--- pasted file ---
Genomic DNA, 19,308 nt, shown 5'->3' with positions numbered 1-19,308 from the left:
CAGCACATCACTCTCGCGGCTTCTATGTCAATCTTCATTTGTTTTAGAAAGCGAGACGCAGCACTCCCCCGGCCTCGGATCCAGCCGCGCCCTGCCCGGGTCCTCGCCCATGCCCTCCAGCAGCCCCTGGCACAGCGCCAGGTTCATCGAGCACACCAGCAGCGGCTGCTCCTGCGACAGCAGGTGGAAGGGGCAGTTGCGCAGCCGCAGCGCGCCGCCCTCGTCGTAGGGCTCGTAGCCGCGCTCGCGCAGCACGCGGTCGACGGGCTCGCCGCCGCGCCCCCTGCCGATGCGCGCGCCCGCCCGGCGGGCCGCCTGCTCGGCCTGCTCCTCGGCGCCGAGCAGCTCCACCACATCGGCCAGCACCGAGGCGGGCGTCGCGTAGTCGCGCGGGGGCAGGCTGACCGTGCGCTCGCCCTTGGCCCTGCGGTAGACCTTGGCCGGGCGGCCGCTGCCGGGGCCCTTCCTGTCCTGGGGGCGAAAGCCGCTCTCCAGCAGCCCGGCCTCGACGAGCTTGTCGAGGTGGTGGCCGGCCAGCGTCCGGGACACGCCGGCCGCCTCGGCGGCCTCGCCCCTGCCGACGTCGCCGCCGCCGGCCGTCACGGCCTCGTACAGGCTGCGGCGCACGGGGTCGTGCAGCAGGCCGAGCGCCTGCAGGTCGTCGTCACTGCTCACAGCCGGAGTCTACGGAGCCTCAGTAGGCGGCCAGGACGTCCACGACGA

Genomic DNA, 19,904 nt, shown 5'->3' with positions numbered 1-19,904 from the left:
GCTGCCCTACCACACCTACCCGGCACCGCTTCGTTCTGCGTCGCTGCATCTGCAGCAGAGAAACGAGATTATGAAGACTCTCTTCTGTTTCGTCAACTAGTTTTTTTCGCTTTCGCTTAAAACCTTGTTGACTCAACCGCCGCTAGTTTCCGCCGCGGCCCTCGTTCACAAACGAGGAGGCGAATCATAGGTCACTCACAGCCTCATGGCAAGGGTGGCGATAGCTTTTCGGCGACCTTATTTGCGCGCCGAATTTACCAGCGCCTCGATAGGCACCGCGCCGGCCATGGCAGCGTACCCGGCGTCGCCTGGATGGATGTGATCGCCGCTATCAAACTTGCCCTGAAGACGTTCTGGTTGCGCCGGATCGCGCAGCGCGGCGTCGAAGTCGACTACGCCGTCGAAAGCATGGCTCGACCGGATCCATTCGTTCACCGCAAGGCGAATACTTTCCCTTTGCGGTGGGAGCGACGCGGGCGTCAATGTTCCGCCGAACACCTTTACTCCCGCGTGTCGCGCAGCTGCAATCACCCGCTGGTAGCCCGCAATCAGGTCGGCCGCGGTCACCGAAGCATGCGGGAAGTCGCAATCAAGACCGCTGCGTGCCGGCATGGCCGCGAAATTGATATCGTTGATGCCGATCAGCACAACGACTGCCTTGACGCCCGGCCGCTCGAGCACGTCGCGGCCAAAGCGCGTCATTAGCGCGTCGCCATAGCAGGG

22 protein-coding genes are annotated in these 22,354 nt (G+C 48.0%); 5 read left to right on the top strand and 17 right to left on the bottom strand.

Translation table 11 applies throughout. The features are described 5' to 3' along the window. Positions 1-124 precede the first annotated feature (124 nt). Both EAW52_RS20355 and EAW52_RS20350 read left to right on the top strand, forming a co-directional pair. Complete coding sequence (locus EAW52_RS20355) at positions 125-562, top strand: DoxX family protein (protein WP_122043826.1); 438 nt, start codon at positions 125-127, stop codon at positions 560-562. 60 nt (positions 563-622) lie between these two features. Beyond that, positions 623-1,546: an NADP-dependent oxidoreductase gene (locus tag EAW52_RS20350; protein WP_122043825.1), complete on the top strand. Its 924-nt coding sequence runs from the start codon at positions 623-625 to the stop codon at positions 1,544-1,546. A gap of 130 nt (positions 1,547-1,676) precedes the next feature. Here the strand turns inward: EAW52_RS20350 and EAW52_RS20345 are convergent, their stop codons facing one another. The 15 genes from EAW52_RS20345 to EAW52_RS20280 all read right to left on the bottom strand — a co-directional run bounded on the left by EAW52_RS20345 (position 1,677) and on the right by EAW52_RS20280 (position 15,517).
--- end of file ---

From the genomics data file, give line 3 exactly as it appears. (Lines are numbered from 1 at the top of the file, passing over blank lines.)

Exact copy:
Genomic DNA, 19,904 nt, shown 5'->3' with positions numbered 1-19,904 from the left: